Sunday, 11 November 2007


It was just a coincidence that in Travels with Lucy my last post, written in November, was called ‘Tom is such a hero’. I think. I often refer to Tom as “My hero!” and often he is.

But, then again, it IS November and the whole of the month is dedicated to prayer for the dead in the Roman Catholic Church: All Saints’ Day (Nov.1) for those who with ‘heroic virtue’ have gone straight to Heaven, and All Souls’ Day (Nov.2) for those who, on their way to Heaven, must first be perfected in Purgatory.

I am, of course well aware of this.

Also, that today is Remembrance Sunday in the UK when we remember all those who were/are caught up in wars and, in particular, those ‘heroes’ who gave their lives in both World Wars (l&ll).

I have to admt that as an ardent pacifist, I haven’t always respected this occasion as much as I probably should have done. But I have always known, and related to Tom as he was growing up, stories of individuals in wartime that have touched me. We may not have always marked the two minute silence at 11am but we have, of course, always shown respect. We are grateful for our “freedom”.

I think a lot depends on family (as with everything!) and how close you are to all members, especially of the older generations. Well, there you have it. We, of course, weren’t – for various reasons. It is only as adults in our own lives that we discover the pains of other people’s existence. Become conscious of the society as a whole. And learn to pray.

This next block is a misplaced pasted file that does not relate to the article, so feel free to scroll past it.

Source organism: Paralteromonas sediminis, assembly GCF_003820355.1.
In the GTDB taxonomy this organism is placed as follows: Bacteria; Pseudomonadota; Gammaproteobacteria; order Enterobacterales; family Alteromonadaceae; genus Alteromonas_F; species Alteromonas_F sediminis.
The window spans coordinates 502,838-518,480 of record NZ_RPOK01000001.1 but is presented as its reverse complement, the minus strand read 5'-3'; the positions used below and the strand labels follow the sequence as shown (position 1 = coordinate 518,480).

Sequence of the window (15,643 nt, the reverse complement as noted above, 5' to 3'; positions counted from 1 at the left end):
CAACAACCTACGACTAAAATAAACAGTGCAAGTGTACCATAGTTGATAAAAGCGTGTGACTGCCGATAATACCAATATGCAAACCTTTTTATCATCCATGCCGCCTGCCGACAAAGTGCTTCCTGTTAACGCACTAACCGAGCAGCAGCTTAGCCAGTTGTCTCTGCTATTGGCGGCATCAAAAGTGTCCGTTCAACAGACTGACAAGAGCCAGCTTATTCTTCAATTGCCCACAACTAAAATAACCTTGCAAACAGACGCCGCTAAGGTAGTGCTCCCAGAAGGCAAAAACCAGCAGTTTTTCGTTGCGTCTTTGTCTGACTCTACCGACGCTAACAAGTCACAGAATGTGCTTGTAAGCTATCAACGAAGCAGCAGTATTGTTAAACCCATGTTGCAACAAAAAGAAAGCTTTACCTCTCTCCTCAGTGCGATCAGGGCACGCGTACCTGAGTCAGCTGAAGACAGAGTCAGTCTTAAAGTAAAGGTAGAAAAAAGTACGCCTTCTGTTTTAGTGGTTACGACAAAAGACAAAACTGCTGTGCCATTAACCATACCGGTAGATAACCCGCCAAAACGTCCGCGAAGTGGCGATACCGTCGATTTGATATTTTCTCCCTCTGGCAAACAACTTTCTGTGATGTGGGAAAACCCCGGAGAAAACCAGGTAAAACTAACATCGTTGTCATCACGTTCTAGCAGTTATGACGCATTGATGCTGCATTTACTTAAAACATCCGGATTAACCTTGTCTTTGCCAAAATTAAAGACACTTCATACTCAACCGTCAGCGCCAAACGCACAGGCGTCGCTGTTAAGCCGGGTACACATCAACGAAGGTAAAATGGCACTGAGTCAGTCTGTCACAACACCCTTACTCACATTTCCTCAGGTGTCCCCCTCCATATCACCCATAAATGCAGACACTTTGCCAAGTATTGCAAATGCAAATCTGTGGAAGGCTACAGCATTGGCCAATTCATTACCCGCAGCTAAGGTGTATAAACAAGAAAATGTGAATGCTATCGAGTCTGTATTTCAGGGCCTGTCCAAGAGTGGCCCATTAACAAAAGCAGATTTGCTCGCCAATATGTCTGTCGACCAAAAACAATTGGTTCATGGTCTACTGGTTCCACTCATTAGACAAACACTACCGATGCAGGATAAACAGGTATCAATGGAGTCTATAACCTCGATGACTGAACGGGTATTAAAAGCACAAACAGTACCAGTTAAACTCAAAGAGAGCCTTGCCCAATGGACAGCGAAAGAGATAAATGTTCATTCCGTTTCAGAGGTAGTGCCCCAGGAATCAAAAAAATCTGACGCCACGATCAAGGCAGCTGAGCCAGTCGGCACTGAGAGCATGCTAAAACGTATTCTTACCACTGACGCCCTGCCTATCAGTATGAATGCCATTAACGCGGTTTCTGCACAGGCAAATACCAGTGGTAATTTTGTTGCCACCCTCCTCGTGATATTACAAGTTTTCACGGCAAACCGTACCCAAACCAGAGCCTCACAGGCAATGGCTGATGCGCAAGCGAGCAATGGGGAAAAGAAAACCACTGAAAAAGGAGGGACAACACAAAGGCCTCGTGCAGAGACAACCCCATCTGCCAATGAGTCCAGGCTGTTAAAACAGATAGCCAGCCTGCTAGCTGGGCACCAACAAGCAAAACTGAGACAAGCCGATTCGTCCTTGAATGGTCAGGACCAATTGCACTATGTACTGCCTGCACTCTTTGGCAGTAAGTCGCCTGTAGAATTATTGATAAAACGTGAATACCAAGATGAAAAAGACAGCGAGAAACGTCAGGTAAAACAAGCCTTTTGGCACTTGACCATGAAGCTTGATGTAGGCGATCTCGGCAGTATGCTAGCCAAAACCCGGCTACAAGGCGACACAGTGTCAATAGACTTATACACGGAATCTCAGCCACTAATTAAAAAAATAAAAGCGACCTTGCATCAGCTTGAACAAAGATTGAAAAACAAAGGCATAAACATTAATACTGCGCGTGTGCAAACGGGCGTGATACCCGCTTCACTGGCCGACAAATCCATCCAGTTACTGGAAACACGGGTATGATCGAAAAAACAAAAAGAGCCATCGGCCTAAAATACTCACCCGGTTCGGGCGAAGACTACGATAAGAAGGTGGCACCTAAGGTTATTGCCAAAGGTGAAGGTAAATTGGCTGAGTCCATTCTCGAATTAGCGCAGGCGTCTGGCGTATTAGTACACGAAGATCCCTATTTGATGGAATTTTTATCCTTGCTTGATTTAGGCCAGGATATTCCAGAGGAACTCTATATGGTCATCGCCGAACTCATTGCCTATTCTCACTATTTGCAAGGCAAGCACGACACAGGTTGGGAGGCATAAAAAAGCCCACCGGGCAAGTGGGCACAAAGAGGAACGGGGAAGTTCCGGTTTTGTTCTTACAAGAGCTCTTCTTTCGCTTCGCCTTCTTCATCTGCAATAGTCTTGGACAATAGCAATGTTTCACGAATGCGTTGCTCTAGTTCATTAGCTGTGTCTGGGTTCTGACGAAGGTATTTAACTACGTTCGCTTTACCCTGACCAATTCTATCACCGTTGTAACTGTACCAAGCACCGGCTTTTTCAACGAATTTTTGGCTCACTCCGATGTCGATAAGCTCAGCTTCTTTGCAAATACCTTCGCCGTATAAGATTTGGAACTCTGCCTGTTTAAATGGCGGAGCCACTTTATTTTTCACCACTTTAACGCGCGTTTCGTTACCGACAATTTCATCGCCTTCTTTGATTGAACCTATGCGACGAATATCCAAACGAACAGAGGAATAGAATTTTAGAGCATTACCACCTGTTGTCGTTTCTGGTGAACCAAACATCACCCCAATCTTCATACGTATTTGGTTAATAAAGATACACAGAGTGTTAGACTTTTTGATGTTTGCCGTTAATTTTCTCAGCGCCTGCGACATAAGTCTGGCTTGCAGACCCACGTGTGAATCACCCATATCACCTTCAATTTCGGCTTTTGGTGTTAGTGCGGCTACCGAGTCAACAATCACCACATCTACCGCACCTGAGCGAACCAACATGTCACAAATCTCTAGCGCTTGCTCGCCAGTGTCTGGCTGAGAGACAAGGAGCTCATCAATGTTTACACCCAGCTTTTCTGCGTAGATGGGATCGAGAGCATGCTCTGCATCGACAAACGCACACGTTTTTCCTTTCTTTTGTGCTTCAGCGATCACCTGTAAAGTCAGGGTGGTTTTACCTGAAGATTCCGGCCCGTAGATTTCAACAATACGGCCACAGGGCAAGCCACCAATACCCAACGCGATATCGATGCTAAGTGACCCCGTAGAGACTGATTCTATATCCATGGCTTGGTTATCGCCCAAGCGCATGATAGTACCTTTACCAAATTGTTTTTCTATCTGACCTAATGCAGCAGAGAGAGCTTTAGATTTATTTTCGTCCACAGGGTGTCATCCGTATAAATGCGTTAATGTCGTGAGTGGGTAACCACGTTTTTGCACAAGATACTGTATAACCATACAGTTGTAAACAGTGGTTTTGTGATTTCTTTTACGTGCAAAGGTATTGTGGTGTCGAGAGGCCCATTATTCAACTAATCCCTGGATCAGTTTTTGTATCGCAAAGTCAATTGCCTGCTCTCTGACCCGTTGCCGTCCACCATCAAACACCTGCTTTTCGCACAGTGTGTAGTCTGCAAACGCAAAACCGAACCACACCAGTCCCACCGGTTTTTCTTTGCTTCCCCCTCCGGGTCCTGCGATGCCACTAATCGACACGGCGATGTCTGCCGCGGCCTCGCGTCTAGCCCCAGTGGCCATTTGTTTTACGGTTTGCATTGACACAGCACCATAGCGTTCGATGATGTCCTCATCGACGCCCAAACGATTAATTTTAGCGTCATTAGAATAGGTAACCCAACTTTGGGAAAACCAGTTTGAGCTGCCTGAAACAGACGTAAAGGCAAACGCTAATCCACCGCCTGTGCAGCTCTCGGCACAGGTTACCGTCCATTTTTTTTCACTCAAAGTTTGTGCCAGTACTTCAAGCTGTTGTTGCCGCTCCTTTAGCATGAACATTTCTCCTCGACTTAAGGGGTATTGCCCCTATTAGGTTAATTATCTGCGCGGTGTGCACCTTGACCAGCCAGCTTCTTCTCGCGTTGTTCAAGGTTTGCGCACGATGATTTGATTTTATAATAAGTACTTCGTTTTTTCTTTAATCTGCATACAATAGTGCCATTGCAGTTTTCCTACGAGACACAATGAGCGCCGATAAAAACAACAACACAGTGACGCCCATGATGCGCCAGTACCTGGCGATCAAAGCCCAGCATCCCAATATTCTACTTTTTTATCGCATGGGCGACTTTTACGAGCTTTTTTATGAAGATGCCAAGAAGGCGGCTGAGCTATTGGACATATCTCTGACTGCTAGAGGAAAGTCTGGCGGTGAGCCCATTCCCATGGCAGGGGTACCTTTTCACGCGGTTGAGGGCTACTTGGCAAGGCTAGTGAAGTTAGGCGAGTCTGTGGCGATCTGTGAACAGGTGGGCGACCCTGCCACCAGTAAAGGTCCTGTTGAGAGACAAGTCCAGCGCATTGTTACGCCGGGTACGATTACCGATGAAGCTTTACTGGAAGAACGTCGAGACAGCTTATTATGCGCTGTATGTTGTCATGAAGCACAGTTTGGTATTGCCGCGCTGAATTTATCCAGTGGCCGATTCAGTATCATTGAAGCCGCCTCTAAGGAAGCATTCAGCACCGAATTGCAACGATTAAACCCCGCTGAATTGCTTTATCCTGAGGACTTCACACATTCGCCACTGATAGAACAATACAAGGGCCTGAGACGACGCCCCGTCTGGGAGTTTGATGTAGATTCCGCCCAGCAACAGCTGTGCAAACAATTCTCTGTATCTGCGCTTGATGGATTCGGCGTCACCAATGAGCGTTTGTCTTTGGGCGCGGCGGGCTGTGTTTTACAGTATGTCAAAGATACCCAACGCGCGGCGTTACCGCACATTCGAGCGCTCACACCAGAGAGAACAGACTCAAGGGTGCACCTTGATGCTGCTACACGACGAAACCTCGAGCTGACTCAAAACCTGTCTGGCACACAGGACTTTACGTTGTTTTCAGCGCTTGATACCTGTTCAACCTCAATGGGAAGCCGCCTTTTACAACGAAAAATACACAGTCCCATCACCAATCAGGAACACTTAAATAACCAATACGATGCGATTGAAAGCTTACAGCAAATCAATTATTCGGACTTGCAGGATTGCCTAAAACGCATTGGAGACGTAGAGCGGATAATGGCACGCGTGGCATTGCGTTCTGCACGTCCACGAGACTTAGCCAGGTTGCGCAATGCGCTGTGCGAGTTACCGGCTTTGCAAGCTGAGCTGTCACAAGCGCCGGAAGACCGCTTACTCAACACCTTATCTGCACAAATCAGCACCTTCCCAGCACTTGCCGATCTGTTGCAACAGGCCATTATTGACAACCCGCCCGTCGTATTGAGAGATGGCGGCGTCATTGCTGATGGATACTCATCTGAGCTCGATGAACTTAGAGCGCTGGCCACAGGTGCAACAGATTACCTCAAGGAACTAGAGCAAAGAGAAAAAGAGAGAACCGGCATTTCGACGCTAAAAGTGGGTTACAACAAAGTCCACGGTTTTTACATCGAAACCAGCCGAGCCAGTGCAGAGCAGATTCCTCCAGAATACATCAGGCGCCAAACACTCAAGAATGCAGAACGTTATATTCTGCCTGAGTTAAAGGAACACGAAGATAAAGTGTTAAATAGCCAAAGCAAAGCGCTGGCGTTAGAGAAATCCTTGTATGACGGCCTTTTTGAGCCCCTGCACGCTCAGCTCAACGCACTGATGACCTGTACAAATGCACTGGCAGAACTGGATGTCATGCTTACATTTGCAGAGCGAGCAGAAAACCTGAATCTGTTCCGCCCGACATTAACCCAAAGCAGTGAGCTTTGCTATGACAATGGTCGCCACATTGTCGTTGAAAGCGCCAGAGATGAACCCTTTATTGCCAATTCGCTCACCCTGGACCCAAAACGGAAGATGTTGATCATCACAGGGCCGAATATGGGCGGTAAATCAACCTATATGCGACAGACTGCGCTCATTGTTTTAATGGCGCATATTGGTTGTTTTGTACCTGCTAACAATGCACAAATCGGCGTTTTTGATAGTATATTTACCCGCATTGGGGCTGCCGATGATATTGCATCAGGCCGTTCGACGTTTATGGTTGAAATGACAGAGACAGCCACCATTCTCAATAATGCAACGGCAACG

“Thou shalt not kill.” (Deuteronomy 5:17) And I will obey. It is beyond me that others, calling themselves Christians (so many of the Remembrance Day services will purport to be), do still – even apart from “wars” they “manufacture” – kill. The unborn, the elderly and the infirm.

I know that we must protect ourselves, and others and so I do understand “self-defence”. But for the rest, oh it is hard.

I remember especially all those young men in World War l who, with no choice as to whether they fought or not, had their lives taken from them. I am grateful to the War Poets* for bringing that home to me (as it were). And I pray for them all. It breaks my heart.

And so I remember.

And I imagine my sub-conscious did before the rest of my MS (multiple sclerosis) brain when I wrote that last Travels post. November is the month to remember heroes – all of them.

And may those gone before us,



*Poetry of the First Worl War Published by The Macmillan Press Ltd. ISBN:0-333-26121-6

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